Blue Jackets Name Hitchcock Head Coach
Hitchcock is 408-227-122 in 757 career NHL games and led the Dallas Stars to 1999 Stanley Cup title
“I am very proud and pleased to welcome Ken Hitchcock to Columbus and have him join the Blue Jackets organization,” said John H. McConnell. “We asked Doug to present us with the top candidates available and he stepped up and brought us the best in the business. He did the leg work, made the recommendation and we agreed Ken was the best choice to lead our team.”
Hitchcock, 54, has compiled a 408-227-122 record in 757 regular season games with the Dallas Stars and Philadelphia Flyers during his NHL coaching career. In eight full seasons behind the bench, he led his teams to six division titles (Dallas, Central Division: 1996-01; Philadelphia, Atlantic Division: 2003-04) and has a pair of second place finishes while recording at least 40 wins and 100 points in each of those campaigns. He has also led his teams to a 66-51 record in the Stanley Cup Playoffs, including a 16-7 mark in 1998-99 when he guided the Stars to the Stanley Cup championship.
“Any discussion of the top coaches in the National Hockey League over the past 10 years has included the name Ken Hitchcock,” said MacLean. “He is a proven winner, a Stanley Cup champion and the ideal coach to help take our franchise to the next level.”
Hitchcock began his professional coaching career as an assistant coach with the Flyers from 1990-93 before spending two-plus seasons as the head coach of the Kalamazoo Wings/Michigan K-Wings, Dallas’ International Hockey League affiliate. He took over as head coach of the Stars midway through the 1995-96 season and in his first full season at the helm led them to the Central Division title. That year, Dallas became just the ninth team in NHL history to go from last place to first place in one season. The club’s 38-point improvement from 66 to 104 was tied for the fifth-best in league history.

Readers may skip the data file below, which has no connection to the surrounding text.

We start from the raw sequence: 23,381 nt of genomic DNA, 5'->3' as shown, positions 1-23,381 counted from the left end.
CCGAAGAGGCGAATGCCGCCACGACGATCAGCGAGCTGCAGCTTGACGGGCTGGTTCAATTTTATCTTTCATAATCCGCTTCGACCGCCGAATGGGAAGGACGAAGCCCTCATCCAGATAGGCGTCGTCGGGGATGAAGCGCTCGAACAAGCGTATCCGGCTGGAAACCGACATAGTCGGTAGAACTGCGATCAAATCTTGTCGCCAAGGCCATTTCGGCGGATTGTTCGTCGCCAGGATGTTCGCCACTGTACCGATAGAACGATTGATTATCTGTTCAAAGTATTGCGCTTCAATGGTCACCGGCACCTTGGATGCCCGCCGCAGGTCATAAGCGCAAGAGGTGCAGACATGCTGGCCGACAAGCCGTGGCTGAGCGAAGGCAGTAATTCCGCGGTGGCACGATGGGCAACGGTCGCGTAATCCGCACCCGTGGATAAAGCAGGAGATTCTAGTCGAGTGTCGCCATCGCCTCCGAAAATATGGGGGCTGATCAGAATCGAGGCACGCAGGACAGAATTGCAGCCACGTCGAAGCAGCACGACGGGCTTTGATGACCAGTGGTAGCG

Hitchcock spent parts of five seasons in Dallas, compiling a 277-160-60 regular season record and 47-33 playoff mark. He led his teams to five-straight Central Division titles (1996-01), two President’s Trophies (1997-98, 1998-99) and two Western Conference championships (1999, 2000) in addition to the 1999 Stanley Cup. He holds Stars franchise records for career wins (277), playoff wins (47), regular season winning percentage (.610) and playoff winning percentage (.588) and in 1998-99 led the club to franchise single season records for wins, points and highest winning percentage with a 51-19-12 mark.
On May 14, 2002, he was named Flyers head coach and led the club to a 131-73-50 record during the regular season and a 19-18 mark in the playoffs. Philadelphia posted three-straight 100-point seasons from 2002-06, captured the Atlantic Division title in 2003-04 and also advanced to the Eastern Conference Finals that year. On Mar. 21, 2006, Hitchcock guided the Flyers to a 2-1 win over New Jersey, becoming the fifth-fastest coach in NHL history to record 400 wins (736 games). He also served as an assistant coach for the Eastern Conference in the 2003 and 2004 All-Star Games.
The Edmonton, Alberta native has represented Canada at numerous international competitions. He served as an associate coach for Team Canada at the 2002 and 2006 Olympic Games, winning the gold medal at the 2002 Games in Salt Lake City. He helped Team Canada win the World Cup of Hockey Tournament in 2004 as an associate coach and was an assistant on gold medal-winning squads at the 2002 World Championships and the 1987 World Junior Championships.
During his successful stint with the Stars, he was nominated for the Jack Adams Award as “the NHL coach adjudged to have contributed most to his team’s success” three times (1997, 1998, 1999) and served as the Western Conference’s head coach in three All-Star Games (1997, 1998, 1999).
Prior to joining the professional ranks, Hitchcock was one of the winningest coaches in the history of the Western Hockey League. From 1984-90, he led the Kamloops Blazers to a 291-125-15 record with his .693 winning percentage ranking second in WHL history. He was the league’s Coach of the Year in 1986-87 and 1989-90 and was also named the Canadian Major Junior Coach of the Year in 1989-90 after leading Kamloops to the WHL championship and a third place finish in the Memorial Cup Tournament.
Hitchcock was born on December 17, 1951. His family includes wife, Nancy; daughter, Emily; and sons, Alex and Noah.